Change Management

A Story About Two Woodcutters

Honesty is the best policy. I suspect most of you have heard this phrase at least once in your life, if not more. The wisdom is at least 2,500 years old – it first appeared as the moral of Aesop’s fable “Mercury and the Woodcutter,” a story about two woodcutters, one honest, the other dishonest, and their encounters with the god Mercury. The lesson was: the honest woodcutter was rewarded for telling Mercury the truth and the other woodcutter lost his ax for fibbing.

Why Aren’t We Honest

Honesty and truth can, on occasion, be hard. Sometimes we don’t tell the truth because we don’t want to hurt the other person’s feelings. Sometimes we just don’t see the value in being honest: it’s not worth the effort – the person you’re talking to doesn’t want to hear the truth. Other times we don’t feel it’s safe to tell the truth – don’t hurt the messenger. And as is often the case, we don’t know how to discuss the “undiscussables.”

So what does this mean for your organization?

All of these beliefs are responsible for the lack of realism and truth telling in our day-to-day interactions at work. They force people to say what they think others want to hear, rather than what they believe to be true. As a result, we don’t become real in our expectations, in our thinking, or in our interactions. After a while, no one asks for opinions and thoughts because they know they aren’t getting the truth. They basically stop caring what the other person thinks or it becomes merely “lip service.”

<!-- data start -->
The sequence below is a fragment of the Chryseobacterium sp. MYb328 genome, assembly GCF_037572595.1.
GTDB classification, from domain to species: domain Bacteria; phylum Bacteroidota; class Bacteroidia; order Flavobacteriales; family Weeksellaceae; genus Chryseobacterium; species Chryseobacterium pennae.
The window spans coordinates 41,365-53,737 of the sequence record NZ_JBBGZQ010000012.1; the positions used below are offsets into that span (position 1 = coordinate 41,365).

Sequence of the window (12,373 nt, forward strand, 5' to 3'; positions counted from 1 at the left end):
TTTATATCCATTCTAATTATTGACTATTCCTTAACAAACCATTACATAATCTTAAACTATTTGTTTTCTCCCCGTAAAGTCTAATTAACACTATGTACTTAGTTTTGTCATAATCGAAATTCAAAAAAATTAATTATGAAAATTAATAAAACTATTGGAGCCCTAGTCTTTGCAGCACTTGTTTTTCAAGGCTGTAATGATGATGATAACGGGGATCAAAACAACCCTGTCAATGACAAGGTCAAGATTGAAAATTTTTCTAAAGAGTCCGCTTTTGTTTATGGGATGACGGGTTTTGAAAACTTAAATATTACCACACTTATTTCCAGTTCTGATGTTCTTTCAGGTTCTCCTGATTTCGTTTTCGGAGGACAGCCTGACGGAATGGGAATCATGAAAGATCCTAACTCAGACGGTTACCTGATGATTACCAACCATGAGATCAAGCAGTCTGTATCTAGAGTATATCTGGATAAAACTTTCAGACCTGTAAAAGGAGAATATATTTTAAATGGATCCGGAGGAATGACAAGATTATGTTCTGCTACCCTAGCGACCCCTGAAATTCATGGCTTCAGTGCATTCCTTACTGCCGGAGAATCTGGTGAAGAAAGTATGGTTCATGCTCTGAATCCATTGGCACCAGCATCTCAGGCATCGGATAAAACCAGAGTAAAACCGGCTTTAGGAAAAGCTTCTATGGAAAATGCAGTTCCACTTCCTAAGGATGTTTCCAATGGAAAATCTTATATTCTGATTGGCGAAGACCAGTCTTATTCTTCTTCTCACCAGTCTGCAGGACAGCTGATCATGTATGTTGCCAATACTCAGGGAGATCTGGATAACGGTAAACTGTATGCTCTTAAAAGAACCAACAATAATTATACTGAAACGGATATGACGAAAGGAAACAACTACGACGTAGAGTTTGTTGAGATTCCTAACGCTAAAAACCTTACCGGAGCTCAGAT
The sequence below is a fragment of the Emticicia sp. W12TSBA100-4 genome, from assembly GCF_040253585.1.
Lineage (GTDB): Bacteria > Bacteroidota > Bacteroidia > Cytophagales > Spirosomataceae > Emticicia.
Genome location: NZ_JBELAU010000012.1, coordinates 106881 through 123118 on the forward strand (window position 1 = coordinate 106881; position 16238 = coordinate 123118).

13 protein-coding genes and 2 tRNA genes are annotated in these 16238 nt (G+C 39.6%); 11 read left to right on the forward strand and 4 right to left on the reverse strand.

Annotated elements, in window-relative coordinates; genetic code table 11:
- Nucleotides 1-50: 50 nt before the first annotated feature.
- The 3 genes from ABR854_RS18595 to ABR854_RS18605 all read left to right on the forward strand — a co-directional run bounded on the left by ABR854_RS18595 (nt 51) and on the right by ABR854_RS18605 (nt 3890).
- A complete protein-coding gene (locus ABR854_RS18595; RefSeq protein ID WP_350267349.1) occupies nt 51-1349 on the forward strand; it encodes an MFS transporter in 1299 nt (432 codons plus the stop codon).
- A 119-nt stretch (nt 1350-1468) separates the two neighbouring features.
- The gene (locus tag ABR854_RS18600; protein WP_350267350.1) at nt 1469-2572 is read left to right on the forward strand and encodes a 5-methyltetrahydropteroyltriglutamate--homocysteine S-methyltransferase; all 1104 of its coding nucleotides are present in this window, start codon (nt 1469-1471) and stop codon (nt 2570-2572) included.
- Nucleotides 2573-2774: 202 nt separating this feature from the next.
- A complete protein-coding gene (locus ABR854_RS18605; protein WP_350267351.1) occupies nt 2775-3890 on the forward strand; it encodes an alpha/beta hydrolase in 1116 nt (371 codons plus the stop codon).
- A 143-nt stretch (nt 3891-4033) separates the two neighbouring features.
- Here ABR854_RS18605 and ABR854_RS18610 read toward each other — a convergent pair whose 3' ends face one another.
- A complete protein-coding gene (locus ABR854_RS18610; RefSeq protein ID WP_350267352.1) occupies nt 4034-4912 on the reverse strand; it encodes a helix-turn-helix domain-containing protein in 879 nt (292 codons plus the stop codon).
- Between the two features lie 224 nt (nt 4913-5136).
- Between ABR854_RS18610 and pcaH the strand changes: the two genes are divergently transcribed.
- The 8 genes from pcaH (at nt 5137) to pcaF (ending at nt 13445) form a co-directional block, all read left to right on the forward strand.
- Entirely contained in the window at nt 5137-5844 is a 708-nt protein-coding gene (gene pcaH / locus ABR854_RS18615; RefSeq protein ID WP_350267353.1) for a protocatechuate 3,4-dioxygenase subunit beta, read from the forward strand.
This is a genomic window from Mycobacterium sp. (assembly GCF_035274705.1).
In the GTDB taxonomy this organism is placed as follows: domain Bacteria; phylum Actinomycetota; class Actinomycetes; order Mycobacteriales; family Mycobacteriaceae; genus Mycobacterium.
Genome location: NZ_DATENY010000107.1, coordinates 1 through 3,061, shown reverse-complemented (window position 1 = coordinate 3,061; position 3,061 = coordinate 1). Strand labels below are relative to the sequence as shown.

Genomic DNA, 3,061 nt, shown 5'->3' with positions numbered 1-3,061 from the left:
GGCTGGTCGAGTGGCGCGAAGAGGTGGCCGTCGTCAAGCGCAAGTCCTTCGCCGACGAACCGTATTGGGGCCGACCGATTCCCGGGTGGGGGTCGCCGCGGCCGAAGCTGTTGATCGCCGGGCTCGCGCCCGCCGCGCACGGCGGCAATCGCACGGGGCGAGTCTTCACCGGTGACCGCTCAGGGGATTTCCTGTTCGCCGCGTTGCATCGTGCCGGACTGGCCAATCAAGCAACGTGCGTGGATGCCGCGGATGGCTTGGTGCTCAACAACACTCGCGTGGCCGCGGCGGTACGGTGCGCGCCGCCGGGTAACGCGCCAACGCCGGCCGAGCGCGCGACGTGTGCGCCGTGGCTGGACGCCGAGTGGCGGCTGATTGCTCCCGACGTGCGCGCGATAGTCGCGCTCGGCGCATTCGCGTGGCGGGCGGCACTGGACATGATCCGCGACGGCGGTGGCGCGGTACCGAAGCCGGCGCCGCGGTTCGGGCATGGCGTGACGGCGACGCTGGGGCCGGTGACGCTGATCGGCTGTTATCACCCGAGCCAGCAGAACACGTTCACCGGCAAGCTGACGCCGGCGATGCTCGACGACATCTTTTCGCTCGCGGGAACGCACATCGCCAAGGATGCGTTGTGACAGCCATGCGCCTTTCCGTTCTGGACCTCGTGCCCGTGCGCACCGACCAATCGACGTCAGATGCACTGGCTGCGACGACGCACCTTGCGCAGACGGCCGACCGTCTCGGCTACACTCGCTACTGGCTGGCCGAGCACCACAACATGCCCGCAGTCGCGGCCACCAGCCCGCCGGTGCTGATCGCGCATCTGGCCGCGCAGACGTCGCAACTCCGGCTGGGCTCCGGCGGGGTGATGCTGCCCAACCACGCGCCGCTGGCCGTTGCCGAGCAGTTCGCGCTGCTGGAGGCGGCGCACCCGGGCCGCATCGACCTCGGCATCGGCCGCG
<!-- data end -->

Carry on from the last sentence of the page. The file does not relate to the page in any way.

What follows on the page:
Why Honesty is The Best Policy

When this happens within an organization, attempts at achieving “engagement” ends up being nothing more than a charade.  In particular, if people don’t think the leaders are being honest, they aren’t really going to trust them, and if they don’t trust them, decision making, communications, relationships, and results are affected. And the same happens on the flipside, if leaders just think their people are telling them what they want to hear, then they’ll stop asking; clearly not a great scenario.  Nobody wants a repeat of the woodcutter – or an organization for that matter – losing the ax. And that’s the truth!

November 15, 2012